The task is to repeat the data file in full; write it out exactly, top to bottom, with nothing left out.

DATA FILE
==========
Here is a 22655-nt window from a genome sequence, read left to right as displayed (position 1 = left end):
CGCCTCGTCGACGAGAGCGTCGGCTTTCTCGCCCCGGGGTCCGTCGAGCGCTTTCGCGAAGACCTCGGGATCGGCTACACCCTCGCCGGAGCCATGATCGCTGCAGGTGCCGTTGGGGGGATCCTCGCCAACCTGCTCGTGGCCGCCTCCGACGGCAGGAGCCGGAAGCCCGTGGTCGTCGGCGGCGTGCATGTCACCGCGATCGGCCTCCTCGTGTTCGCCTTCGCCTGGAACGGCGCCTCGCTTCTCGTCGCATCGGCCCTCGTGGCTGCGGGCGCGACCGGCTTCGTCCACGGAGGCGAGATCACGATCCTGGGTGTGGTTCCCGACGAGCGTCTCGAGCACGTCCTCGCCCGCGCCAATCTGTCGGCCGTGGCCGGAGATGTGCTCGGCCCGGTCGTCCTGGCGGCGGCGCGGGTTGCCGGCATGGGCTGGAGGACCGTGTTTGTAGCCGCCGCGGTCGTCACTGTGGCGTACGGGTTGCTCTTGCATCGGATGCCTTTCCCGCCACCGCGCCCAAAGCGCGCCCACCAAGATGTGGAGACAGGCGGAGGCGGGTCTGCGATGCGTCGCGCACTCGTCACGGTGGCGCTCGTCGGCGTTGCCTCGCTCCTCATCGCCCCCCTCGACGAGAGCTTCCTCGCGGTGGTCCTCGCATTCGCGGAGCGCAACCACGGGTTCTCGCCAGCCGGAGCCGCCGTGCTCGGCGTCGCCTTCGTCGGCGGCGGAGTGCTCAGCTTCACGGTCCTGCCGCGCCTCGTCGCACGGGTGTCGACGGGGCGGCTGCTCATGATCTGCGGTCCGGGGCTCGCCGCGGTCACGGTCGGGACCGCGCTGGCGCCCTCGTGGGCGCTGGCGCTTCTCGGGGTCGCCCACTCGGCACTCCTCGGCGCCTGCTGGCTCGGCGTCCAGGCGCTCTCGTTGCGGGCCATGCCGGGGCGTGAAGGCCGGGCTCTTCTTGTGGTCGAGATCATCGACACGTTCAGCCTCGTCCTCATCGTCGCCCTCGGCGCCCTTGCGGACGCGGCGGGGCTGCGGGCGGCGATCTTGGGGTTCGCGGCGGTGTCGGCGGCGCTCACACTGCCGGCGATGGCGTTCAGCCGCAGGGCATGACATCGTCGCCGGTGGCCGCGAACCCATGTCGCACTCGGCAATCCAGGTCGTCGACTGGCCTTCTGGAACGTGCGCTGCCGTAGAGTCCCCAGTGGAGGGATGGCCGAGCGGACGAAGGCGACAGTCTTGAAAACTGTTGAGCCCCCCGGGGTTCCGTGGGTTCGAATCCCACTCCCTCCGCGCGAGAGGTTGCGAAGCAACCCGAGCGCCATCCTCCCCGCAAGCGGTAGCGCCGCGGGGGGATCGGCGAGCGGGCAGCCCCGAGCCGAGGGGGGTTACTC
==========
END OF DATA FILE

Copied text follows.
Here is a 22655-nt window from a genome sequence, read left to right as displayed (position 1 = left end):
CGCCTCGTCGACGAGAGCGTCGGCTTTCTCGCCCCGGGGTCCGTCGAGCGCTTTCGCGAAGACCTCGGGATCGGCTACACCCTCGCCGGAGCCATGATCGCTGCAGGTGCCGTTGGGGGGATCCTCGCCAACCTGCTCGTGGCCGCCTCCGACGGCAGGAGCCGGAAGCCCGTGGTCGTCGGCGGCGTGCATGTCACCGCGATCGGCCTCCTCGTGTTCGCCTTCGCCTGGAACGGCGCCTCGCTTCTCGTCGCATCGGCCCTCGTGGCTGCGGGCGCGACCGGCTTCGTCCACGGAGGCGAGATCACGATCCTGGGTGTGGTTCCCGACGAGCGTCTCGAGCACGTCCTCGCCCGCGCCAATCTGTCGGCCGTGGCCGGAGATGTGCTCGGCCCGGTCGTCCTGGCGGCGGCGCGGGTTGCCGGCATGGGCTGGAGGACCGTGTTTGTAGCCGCCGCGGTCGTCACTGTGGCGTACGGGTTGCTCTTGCATCGGATGCCTTTCCCGCCACCGCGCCCAAAGCGCGCCCACCAAGATGTGGAGACAGGCGGAGGCGGGTCTGCGATGCGTCGCGCACTCGTCACGGTGGCGCTCGTCGGCGTTGCCTCGCTCCTCATCGCCCCCCTCGACGAGAGCTTCCTCGCGGTGGTCCTCGCATTCGCGGAGCGCAACCACGGGTTCTCGCCAGCCGGAGCCGCCGTGCTCGGCGTCGCCTTCGTCGGCGGCGGAGTGCTCAGCTTCACGGTCCTGCCGCGCCTCGTCGCACGGGTGTCGACGGGGCGGCTGCTCATGATCTGCGGTCCGGGGCTCGCCGCGGTCACGGTCGGGACCGCGCTGGCGCCCTCGTGGGCGCTGGCGCTTCTCGGGGTCGCCCACTCGGCACTCCTCGGCGCCTGCTGGCTCGGCGTCCAGGCGCTCTCGTTGCGGGCCATGCCGGGGCGTGAAGGCCGGGCTCTTCTTGTGGTCGAGATCATCGACACGTTCAGCCTCGTCCTCATCGTCGCCCTCGGCGCCCTTGCGGACGCGGCGGGGCTGCGGGCGGCGATCTTGGGGTTCGCGGCGGTGTCGGCGGCGCTCACACTGCCGGCGATGGCGTTCAGCCGCAGGGCATGACATCGTCGCCGGTGGCCGCGAACCCATGTCGCACTCGGCAATCCAGGTCGTCGACTGGCCTTCTGGAACGTGCGCTGCCGTAGAGTCCCCAGTGGAGGGATGGCCGAGCGGACGAAGGCGACAGTCTTGAAAACTGTTGAGCCCCCCGGGGTTCCGTGGGTTCGAATCCCACTCCCTCCGCGCGAGAGGTTGCGAAGCAACCCGAGCGCCATCCTCCCCGCAAGCGGTAGCGCCGCGGGGGGATCGGCGAGCGGGCAGCCCCGAGCCGAGGGGGGTTACTC